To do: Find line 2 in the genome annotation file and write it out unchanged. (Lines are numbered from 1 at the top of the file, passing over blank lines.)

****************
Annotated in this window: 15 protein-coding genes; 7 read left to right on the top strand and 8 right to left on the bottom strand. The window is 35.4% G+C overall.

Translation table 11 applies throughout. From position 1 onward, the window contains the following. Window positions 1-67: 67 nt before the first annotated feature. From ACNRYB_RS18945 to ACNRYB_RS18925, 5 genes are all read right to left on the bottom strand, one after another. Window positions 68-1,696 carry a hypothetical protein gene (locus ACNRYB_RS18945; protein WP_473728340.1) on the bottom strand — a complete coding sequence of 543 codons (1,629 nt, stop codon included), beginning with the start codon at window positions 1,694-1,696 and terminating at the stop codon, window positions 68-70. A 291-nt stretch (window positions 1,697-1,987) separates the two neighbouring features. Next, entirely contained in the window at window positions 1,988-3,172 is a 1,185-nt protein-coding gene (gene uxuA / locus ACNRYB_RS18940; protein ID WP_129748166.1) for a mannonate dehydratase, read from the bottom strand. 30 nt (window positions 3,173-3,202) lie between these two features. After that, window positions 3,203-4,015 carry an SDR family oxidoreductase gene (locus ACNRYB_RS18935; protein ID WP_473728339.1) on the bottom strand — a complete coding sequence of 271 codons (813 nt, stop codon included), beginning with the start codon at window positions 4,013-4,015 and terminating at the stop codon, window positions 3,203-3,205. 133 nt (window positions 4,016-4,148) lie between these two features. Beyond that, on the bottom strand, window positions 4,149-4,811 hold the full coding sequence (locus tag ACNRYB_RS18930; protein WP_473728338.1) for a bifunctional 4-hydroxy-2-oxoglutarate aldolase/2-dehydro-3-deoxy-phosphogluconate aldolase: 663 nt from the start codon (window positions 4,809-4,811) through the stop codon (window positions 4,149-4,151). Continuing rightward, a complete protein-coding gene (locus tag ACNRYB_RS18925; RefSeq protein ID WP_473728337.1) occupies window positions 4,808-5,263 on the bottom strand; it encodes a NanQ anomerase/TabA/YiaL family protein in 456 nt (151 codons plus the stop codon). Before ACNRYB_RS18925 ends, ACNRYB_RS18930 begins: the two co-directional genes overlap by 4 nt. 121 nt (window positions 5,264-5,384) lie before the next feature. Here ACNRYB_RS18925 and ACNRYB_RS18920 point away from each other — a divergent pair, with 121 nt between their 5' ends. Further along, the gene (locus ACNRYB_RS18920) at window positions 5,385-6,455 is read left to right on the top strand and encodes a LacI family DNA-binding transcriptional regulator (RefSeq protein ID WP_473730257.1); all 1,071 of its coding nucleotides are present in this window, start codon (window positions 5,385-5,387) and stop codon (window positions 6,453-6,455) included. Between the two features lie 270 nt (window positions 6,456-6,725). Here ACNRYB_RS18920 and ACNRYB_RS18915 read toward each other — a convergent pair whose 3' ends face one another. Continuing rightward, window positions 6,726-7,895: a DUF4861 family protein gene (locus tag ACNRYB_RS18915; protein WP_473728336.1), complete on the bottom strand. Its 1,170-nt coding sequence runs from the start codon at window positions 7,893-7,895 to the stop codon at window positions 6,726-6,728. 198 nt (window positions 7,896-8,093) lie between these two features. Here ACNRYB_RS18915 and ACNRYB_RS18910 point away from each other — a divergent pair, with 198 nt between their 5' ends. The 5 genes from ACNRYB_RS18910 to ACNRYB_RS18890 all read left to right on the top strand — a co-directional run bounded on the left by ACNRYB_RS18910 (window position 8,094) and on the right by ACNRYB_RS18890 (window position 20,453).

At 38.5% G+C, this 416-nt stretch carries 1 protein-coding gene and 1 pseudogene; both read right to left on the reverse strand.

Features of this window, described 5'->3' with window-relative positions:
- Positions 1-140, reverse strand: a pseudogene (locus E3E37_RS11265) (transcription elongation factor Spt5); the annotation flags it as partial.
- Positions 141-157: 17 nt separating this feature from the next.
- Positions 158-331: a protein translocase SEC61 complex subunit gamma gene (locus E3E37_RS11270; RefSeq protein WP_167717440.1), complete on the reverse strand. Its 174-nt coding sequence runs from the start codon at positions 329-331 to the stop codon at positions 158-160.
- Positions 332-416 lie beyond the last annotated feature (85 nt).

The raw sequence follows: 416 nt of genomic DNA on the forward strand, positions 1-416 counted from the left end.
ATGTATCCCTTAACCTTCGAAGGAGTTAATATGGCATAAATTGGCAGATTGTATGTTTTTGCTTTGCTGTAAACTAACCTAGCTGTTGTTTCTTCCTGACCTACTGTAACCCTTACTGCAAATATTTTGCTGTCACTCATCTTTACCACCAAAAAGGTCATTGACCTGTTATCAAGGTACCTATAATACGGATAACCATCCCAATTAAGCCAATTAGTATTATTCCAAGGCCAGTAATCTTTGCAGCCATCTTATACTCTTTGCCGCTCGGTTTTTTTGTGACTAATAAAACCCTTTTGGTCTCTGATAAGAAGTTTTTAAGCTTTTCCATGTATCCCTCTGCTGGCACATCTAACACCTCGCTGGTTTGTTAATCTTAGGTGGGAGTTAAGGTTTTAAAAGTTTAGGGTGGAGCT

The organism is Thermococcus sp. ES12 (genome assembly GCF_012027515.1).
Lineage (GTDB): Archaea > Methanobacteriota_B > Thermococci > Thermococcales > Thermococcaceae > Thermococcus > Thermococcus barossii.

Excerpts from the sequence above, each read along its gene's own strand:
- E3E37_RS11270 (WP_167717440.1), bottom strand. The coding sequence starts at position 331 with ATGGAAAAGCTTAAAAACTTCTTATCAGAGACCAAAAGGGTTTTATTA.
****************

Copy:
Translation table 11 applies throughout. From position 1 onward, the window contains the following. Window positions 1-67: 67 nt before the first annotated feature. From ACNRYB_RS18945 to ACNRYB_RS18925, 5 genes are all read right to left on the bottom strand, one after another. Window positions 68-1,696 carry a hypothetical protein gene (locus ACNRYB_RS18945; protein WP_473728340.1) on the bottom strand — a complete coding sequence of 543 codons (1,629 nt, stop codon included), beginning with the start codon at window positions 1,694-1,696 and terminating at the stop codon, window positions 68-70. A 291-nt stretch (window positions 1,697-1,987) separates the two neighbouring features. Next, entirely contained in the window at window positions 1,988-3,172 is a 1,185-nt protein-coding gene (gene uxuA / locus ACNRYB_RS18940; protein ID WP_129748166.1) for a mannonate dehydratase, read from the bottom strand. 30 nt (window positions 3,173-3,202) lie between these two features. After that, window positions 3,203-4,015 carry an SDR family oxidoreductase gene (locus ACNRYB_RS18935; protein ID WP_473728339.1) on the bottom strand — a complete coding sequence of 271 codons (813 nt, stop codon included), beginning with the start codon at window positions 4,013-4,015 and terminating at the stop codon, window positions 3,203-3,205. 133 nt (window positions 4,016-4,148) lie between these two features. Beyond that, on the bottom strand, window positions 4,149-4,811 hold the full coding sequence (locus tag ACNRYB_RS18930; protein WP_473728338.1) for a bifunctional 4-hydroxy-2-oxoglutarate aldolase/2-dehydro-3-deoxy-phosphogluconate aldolase: 663 nt from the start codon (window positions 4,809-4,811) through the stop codon (window positions 4,149-4,151). Continuing rightward, a complete protein-coding gene (locus tag ACNRYB_RS18925; RefSeq protein ID WP_473728337.1) occupies window positions 4,808-5,263 on the bottom strand; it encodes a NanQ anomerase/TabA/YiaL family protein in 456 nt (151 codons plus the stop codon). Before ACNRYB_RS18925 ends, ACNRYB_RS18930 begins: the two co-directional genes overlap by 4 nt. 121 nt (window positions 5,264-5,384) lie before the next feature. Here ACNRYB_RS18925 and ACNRYB_RS18920 point away from each other — a divergent pair, with 121 nt between their 5' ends. Further along, the gene (locus ACNRYB_RS18920) at window positions 5,385-6,455 is read left to right on the top strand and encodes a LacI family DNA-binding transcriptional regulator (RefSeq protein ID WP_473730257.1); all 1,071 of its coding nucleotides are present in this window, start codon (window positions 5,385-5,387) and stop codon (window positions 6,453-6,455) included. Between the two features lie 270 nt (window positions 6,456-6,725). Here ACNRYB_RS18920 and ACNRYB_RS18915 read toward each other — a convergent pair whose 3' ends face one another. Continuing rightward, window positions 6,726-7,895: a DUF4861 family protein gene (locus tag ACNRYB_RS18915; protein WP_473728336.1), complete on the bottom strand. Its 1,170-nt coding sequence runs from the start codon at window positions 7,893-7,895 to the stop codon at window positions 6,726-6,728. 198 nt (window positions 7,896-8,093) lie between these two features. Here ACNRYB_RS18915 and ACNRYB_RS18910 point away from each other — a divergent pair, with 198 nt between their 5' ends. The 5 genes from ACNRYB_RS18910 to ACNRYB_RS18890 all read left to right on the top strand — a co-directional run bounded on the left by ACNRYB_RS18910 (window position 8,094) and on the right by ACNRYB_RS18890 (window position 20,453).